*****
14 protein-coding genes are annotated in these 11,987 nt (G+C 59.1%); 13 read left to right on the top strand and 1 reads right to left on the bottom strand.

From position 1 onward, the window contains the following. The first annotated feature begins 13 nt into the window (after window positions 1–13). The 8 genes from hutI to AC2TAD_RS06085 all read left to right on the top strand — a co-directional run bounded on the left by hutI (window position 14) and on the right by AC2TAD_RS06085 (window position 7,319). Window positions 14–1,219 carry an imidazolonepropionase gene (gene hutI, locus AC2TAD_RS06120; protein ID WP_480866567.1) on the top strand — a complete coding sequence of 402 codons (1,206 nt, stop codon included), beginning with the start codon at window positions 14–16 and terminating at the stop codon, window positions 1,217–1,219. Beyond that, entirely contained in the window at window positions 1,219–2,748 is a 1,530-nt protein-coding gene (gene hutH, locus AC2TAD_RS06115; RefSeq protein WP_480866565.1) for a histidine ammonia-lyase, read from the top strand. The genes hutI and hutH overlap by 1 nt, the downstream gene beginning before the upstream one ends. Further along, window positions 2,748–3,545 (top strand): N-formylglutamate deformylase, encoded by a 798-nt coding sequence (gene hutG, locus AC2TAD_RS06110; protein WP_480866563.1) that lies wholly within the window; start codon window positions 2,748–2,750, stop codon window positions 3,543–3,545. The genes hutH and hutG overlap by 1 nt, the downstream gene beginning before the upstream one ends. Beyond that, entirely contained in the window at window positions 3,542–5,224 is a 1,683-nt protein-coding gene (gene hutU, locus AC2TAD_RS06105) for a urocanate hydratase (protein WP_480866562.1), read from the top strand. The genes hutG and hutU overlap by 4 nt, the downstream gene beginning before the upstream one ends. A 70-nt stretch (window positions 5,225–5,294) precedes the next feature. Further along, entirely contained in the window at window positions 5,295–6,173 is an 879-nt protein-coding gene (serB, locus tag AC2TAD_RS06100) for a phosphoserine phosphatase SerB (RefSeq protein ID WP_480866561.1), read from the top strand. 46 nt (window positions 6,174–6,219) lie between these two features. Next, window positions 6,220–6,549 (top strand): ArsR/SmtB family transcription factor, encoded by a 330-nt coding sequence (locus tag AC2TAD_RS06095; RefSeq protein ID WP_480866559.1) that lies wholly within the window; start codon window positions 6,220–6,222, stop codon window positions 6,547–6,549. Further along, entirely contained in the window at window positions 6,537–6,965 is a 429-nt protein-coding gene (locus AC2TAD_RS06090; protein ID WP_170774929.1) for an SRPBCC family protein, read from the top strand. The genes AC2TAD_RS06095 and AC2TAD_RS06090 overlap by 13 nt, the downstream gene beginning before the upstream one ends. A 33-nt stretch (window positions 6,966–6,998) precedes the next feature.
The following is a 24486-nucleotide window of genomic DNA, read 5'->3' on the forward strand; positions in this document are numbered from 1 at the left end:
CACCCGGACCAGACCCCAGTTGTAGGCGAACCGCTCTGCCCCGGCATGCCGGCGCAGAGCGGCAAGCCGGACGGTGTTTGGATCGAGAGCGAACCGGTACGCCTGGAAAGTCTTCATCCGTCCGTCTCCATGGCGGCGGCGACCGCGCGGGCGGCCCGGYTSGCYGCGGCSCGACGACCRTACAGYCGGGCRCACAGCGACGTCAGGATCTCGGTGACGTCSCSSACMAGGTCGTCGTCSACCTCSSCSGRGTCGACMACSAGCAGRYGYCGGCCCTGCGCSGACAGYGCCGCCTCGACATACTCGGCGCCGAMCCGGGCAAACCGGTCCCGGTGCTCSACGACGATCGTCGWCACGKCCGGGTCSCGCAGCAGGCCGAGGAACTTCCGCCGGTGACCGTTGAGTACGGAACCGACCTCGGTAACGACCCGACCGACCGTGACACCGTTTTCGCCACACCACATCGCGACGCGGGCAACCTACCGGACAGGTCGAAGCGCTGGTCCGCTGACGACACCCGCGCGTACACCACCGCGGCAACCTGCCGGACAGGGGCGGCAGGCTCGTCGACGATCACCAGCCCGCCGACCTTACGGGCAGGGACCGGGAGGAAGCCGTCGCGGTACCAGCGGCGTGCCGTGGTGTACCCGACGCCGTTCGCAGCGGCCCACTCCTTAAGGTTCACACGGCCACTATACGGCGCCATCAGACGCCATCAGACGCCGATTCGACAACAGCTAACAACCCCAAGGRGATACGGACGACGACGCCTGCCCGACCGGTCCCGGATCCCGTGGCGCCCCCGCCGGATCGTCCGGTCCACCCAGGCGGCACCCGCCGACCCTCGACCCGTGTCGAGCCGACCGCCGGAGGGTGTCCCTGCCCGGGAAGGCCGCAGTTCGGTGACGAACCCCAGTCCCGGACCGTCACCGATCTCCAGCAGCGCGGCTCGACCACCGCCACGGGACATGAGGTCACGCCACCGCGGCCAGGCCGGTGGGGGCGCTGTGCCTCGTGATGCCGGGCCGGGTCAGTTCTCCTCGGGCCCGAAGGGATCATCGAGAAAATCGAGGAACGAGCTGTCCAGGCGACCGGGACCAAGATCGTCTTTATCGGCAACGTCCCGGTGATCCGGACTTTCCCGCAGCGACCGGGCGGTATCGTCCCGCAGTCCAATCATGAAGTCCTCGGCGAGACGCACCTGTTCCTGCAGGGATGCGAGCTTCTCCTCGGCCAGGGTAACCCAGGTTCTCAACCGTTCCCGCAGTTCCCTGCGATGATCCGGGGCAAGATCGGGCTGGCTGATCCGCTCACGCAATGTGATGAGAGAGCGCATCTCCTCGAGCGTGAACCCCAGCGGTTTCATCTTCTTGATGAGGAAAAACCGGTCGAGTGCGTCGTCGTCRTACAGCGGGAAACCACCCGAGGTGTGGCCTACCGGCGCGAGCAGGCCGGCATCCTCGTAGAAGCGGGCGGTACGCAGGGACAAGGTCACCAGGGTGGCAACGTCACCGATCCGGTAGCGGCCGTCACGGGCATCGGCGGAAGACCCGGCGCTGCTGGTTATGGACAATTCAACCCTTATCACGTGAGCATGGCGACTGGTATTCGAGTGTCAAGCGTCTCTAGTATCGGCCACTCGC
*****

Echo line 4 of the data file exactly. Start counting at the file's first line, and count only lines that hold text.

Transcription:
CACCCGGACCAGACCCCAGTTGTAGGCGAACCGCTCTGCCCCGGCATGCCGGCGCAGAGCGGCAAGCCGGACGGTGTTTGGATCGAGAGCGAACCGGTACGCCTGGAAAGTCTTCATCCGTCCGTCTCCATGGCGGCGGCGACCGCGCGGGCGGCCCGGYTSGCYGCGGCSCGACGACCRTACAGYCGGGCRCACAGCGACGTCAGGATCTCGGTGACGTCSCSSACMAGGTCGTCGTCSACCTCSSCSGRGTCGACMACSAGCAGRYGYCGGCCCTGCGCSGACAGYGCCGCCTCGACATACTCGGCGCCGAMCCGGGCAAACCGGTCCCGGTGCTCSACGACGATCGTCGWCACGKCCGGGTCSCGCAGCAGGCCGAGGAACTTCCGCCGGTGACCGTTGAGTACGGAACCGACCTCGGTAACGACCCGACCGACCGTGACACCGTTTTCGCCACACCACATCGCGACGCGGGCAACCTACCGGACAGGTCGAAGCGCTGGTCCGCTGACGACACCCGCGCGTACACCACCGCGGCAACCTGCCGGACAGGGGCGGCAGGCTCGTCGACGATCACCAGCCCGCCGACCTTACGGGCAGGGACCGGGAGGAAGCCGTCGCGGTACCAGCGGCGTGCCGTGGTGTACCCGACGCCGTTCGCAGCGGCCCACTCCTTAAGGTTCACACGGCCACTATACGGCGCCATCAGACGCCATCAGACGCCGATTCGACAACAGCTAACAACCCCAAGGRGATACGGACGACGACGCCTGCCCGACCGGTCCCGGATCCCGTGGCGCCCCCGCCGGATCGTCCGGTCCACCCAGGCGGCACCCGCCGACCCTCGACCCGTGTCGAGCCGACCGCCGGAGGGTGTCCCTGCCCGGGAAGGCCGCAGTTCGGTGACGAACCCCAGTCCCGGACCGTCACCGATCTCCAGCAGCGCGGCTCGACCACCGCCACGGGACATGAGGTCACGCCACCGCGGCCAGGCCGGTGGGGGCGCTGTGCCTCGTGATGCCGGGCCGGGTCAGTTCTCCTCGGGCCCGAAGGGATCATCGAGAAAATCGAGGAACGAGCTGTCCAGGCGACCGGGACCAAGATCGTCTTTATCGGCAACGTCCCGGTGATCCGGACTTTCCCGCAGCGACCGGGCGGTATCGTCCCGCAGTCCAATCATGAAGTCCTCGGCGAGACGCACCTGTTCCTGCAGGGATGCGAGCTTCTCCTCGGCCAGGGTAACCCAGGTTCTCAACCGTTCCCGCAGTTCCCTGCGATGATCCGGGGCAAGATCGGGCTGGCTGATCCGCTCACGCAATGTGATGAGAGAGCGCATCTCCTCGAGCGTGAACCCCAGCGGTTTCATCTTCTTGATGAGGAAAAACCGGTCGAGTGCGTCGTCGTCRTACAGCGGGAAACCACCCGAGGTGTGGCCTACCGGCGCGAGCAGGCCGGCATCCTCGTAGAAGCGGGCGGTACGCAGGGACAAGGTCACCAGGGTGGCAACGTCACCGATCCGGTAGCGGCCGTCACGGGCATCGGCGGAAGACCCGGCGCTGCTGGTTATGGACAATTCAACCCTTATCACGTGAGCATGGCGACTGGTATTCGAGTGTCAAGCGTCTCTAGTATCGGCCACTCGC